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Things I Like #3: Lofty Peaks

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Mountains call to us. They whisper promises of grandeur to the egotist, visions and inspiration to the artist, scenes of great beauty to the naturalist, geological wonders to the scientist. They don’t speak to everyone, but I think it is a rare person who can stand at the foot of a mountain and not have some kind of desire to be at the top of it, touching the clouds and surveying the landscape that rolls, infinite, before you.

It wasn’t always so – until the Romantics and natural philosophers began waxing lyrical about the wonders of mountains in the 17th century, Europeans regarded them as abhorrent, ugly things, rocky warts on the natural landscape that it would be foolish to climb. The Sherpa and Bhutanese, who have lived in and around the Himalaya for centuries, believe that gods live atop the high peaks and see no reason why any right thinking person should want to go up them. They view the desire to reach a summit as a mixture of insanity and blasphemy.

A love of mountains (and a desire to be on top of them) is something that we have learnt, not something we are born with.  In some way that it is impossible to understand, the love and lust for mountains is a reflection of our modern Western society. We have evolved into a society of summit hunters.

It is insane in many ways – hundreds of people lose their lives climbing mountains each year, and for what? And yet when I see a great mountainside like the North Face of the Eiger, I want to climb it.

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It has killed so many, and there is no logical reason why I should want to get to the top, yet as I look at that forbidding wall of rock I am already trying to map a path up to the top. Something in it calls to me.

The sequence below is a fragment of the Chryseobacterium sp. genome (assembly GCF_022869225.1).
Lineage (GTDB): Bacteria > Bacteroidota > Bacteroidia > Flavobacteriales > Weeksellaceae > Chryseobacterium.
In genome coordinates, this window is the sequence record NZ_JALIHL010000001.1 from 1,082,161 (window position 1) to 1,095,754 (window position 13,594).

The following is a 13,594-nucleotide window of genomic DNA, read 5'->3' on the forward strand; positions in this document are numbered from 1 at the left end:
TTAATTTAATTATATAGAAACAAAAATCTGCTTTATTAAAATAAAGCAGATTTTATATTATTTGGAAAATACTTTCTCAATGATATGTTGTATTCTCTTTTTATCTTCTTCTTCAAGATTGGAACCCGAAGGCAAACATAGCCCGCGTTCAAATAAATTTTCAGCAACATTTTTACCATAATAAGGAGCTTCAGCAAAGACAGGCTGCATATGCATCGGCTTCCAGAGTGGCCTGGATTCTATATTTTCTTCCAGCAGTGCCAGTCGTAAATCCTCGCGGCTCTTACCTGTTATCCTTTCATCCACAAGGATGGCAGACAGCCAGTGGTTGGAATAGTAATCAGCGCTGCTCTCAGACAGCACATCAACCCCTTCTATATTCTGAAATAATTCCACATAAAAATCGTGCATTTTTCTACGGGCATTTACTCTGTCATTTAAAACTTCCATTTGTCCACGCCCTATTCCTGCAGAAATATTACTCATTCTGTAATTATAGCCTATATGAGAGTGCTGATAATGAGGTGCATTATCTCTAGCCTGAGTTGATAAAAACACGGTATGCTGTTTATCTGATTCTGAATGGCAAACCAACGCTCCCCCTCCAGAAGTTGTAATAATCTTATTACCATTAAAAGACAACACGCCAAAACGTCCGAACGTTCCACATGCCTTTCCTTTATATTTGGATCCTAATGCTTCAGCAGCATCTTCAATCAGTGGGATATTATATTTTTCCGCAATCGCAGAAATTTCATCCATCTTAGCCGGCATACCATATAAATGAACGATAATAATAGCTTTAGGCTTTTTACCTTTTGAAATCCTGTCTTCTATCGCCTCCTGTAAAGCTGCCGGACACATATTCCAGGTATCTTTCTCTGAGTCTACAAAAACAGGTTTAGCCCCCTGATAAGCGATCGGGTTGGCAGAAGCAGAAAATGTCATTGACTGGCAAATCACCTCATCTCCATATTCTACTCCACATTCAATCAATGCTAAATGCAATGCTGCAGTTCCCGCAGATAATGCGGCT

Perhaps this desire comes from simple territorialism – the desire to be king of the castle, the master of all we survey. Perhaps we have become a bored, soft race of people who have to create our own dangers artificially, by hurling ourselves at inaccessible peaks. Perhaps it is pure ego, the longing to achieve where others have failed or are too scared to attempt. Perhaps it is an expression of the self-destructive urge, the death drive that compels people to risk their lives for no good reason.

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This love of the mountains may well be part founded on these less pleasant emotions, but there is something else to it as well – the truth lies beyond mere egotism or a desire for self-destruction. There’s something hidden up there in the mountains, up there where the air is thin. Not on the mountains themselves, but in the human mind.

Strange things happen to people at altitude. Sometimes terrible things – retinas torn loose, brain cells asphixiating for want of oxygen, lungs filled with blood, hands frozen black. But beautiful things as well; clarity, humility, peace, joy, an absence of the self, a connection with the natural world and the present moment.

The fascination of mountaineering is that it is a journey in the world of the spirit translated to the physical. Spiritual hardship is substituted for physical danger, moral hazard for the cracking ice, loose rocks and sudden storms that are the common threats on the mountains.

To climb a mountain, no matter whether it is Welsh peak in Snowdonia or a eight-thousander in the Himalaya, is in some way to wager one’s life on a pilgrimage of sorts, to accept discomfort, pain, and the chance of death in return for the psychological reward at the top. The spiritual journey of a philosophical discourse or crisis of religion made into tangible sensation. Mountains are not places human beings are supposed to be – alien, high and dangerous. To make a summit and come down again is to journey to some forbidden corner of the soul and come back alive.